From Hunter S. Thompson’s book “Hell’s Angels,” to songs penned or sung by country and western singer Johnny Cash, the untamable White outlaw has been a staple of modern American myth and art. The conventional wisdom is that these bikers and two-fisted drinking and guitar playing singers have their mythic origin in the 19th century hillbilly or cowboy. You can’t deny the resemblance of a motorcycle run of Hell’s Angels on their Harleys to a sheriff’s posse of horse-riding cowboys. Yet the way a biker will kill for his colors or a drifter murder for his honor is also reflective of, and even influenced by, another specific incident and real life character, the 19th century pimp, Lee Shelton (also known as “Stagolee”) who got into a fight with a rival who tried to take his Stetson hat away from him. Before Shelton was convicted of murdering this rival, heroic legends, tales, and songs about it were circulating throughout the late 19th century African-American community. But just as African-American rhythm and blues along with gospel music influenced White rock and roll, I also feel that the African-American Stagolee trope has also helped shape and influence the myth of the White outlaw in modern culture and literature.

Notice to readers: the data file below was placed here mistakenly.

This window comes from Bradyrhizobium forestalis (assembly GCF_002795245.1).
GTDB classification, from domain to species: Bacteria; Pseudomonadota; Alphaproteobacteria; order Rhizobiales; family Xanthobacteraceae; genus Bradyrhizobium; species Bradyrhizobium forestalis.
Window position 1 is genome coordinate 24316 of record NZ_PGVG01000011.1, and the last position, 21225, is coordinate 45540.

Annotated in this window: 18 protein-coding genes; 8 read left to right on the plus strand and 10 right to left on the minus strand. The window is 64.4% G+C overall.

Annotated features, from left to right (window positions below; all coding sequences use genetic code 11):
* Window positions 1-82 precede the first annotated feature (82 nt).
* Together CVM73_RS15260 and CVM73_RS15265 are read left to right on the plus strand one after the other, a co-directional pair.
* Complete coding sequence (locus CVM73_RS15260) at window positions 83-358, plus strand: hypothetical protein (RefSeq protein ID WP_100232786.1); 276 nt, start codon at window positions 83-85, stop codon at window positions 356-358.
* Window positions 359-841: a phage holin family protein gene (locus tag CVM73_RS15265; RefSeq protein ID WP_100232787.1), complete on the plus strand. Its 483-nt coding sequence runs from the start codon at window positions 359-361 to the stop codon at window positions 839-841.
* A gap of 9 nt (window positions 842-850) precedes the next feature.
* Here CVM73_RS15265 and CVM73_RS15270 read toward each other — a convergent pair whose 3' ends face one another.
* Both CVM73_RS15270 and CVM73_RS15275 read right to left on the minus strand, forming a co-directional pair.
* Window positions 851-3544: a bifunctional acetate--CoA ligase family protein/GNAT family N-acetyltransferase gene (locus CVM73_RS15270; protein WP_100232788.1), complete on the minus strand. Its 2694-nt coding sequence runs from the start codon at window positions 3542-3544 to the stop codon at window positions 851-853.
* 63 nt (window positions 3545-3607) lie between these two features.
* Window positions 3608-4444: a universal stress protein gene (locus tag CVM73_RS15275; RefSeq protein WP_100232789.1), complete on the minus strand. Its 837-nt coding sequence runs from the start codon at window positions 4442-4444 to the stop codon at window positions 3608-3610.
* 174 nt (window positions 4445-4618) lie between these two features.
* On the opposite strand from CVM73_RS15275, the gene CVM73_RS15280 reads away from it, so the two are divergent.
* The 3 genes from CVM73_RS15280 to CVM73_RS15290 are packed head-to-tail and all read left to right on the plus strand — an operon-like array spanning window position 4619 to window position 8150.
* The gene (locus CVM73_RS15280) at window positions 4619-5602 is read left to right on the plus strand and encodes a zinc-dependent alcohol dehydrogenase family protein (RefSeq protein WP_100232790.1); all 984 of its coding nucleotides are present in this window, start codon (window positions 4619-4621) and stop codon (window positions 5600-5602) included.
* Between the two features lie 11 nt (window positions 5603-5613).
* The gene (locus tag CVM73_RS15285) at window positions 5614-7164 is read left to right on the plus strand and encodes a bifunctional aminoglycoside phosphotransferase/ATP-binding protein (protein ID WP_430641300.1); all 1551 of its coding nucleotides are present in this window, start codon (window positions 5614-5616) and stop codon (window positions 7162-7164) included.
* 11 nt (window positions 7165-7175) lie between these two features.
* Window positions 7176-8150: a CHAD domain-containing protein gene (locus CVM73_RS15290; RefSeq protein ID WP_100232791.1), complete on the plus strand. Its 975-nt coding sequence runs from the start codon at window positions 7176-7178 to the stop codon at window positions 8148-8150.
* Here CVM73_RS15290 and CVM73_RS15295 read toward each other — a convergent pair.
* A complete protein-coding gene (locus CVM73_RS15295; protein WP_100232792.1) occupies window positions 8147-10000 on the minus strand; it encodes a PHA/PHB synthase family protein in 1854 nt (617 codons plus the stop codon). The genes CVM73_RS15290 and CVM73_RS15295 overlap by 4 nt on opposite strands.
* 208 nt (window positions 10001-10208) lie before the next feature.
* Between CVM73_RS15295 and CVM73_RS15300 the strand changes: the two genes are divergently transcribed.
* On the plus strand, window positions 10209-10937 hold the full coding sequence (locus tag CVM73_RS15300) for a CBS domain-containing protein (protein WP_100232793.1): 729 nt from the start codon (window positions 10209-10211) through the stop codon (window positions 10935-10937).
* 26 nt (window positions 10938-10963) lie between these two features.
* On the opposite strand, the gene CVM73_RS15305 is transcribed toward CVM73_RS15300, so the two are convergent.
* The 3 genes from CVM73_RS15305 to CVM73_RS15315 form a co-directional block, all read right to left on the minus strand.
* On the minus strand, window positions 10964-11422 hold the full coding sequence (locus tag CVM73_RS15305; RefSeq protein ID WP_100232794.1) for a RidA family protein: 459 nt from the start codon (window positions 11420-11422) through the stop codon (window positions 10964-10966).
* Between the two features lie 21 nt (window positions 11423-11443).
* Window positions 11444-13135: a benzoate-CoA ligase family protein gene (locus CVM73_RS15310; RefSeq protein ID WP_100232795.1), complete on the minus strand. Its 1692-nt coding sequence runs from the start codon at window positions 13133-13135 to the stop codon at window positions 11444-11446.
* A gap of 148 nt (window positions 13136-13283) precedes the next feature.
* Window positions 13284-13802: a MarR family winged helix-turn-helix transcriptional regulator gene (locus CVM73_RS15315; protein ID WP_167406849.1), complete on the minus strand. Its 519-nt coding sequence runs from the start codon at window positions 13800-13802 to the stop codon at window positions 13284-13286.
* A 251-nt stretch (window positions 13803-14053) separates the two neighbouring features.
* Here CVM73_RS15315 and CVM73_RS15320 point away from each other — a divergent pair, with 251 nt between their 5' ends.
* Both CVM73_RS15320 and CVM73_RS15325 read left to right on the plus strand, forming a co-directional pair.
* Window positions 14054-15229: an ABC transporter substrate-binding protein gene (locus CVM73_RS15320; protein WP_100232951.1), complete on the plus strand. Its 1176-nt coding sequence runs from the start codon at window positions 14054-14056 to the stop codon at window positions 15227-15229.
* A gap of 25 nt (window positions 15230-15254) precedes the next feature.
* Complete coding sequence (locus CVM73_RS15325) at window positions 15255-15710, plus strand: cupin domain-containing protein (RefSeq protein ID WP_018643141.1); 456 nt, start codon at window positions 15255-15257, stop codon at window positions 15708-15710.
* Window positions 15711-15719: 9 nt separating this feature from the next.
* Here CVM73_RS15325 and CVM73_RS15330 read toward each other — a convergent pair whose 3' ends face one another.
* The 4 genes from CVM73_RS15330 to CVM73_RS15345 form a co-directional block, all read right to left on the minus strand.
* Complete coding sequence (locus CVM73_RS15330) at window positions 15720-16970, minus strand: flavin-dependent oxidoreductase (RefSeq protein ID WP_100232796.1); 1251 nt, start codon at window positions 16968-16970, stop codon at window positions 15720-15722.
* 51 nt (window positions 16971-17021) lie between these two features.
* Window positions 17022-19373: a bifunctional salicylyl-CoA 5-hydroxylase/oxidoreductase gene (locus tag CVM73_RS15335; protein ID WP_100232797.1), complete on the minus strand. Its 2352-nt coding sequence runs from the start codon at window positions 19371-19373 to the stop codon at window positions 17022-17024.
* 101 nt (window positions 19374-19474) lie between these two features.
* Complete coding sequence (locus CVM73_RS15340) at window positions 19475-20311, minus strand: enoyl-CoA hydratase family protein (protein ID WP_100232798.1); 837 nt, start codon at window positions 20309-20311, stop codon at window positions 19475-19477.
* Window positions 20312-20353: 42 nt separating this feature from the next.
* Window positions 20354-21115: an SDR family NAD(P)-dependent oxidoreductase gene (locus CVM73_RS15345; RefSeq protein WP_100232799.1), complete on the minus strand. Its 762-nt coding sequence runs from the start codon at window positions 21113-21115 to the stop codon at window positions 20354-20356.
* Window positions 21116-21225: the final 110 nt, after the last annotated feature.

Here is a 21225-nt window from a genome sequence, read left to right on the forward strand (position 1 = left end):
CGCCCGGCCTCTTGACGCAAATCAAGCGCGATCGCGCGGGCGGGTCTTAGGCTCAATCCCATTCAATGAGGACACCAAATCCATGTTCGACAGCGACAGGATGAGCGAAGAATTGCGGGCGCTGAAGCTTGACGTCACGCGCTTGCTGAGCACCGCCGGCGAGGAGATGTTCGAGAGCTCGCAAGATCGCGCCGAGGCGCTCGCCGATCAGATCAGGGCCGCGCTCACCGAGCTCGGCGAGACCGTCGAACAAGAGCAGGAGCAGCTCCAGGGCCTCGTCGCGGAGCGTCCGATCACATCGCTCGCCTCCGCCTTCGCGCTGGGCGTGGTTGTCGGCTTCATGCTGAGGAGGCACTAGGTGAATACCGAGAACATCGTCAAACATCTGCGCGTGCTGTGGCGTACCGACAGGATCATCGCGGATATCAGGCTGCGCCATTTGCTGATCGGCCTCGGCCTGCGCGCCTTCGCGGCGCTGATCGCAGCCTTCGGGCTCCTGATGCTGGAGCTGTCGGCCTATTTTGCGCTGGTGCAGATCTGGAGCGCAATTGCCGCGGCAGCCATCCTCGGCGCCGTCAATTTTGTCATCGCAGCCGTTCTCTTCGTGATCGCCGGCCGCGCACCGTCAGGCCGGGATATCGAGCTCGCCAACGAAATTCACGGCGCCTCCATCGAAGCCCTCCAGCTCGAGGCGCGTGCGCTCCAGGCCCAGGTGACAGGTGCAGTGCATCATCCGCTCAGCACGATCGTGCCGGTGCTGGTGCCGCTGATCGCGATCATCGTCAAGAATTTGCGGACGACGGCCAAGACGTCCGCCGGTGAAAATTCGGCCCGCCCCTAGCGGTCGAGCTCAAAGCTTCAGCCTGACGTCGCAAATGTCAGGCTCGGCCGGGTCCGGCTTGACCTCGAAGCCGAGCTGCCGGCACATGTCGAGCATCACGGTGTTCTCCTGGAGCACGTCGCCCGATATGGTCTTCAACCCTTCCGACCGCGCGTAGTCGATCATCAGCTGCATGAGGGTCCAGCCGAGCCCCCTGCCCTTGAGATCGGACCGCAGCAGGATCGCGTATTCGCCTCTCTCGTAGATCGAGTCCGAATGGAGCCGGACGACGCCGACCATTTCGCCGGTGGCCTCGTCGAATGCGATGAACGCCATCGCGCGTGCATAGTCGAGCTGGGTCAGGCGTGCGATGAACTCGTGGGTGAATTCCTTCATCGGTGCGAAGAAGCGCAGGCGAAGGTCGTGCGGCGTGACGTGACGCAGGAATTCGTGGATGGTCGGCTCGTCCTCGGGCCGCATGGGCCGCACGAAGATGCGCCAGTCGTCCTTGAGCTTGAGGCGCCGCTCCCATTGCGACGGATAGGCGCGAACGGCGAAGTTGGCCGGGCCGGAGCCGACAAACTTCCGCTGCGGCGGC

|Keywords:||Outlaws, Hell’s Angels, Country and Western, Stagolee|
Professor of Humanities, Humanities, Capital Community College, Hartford, USA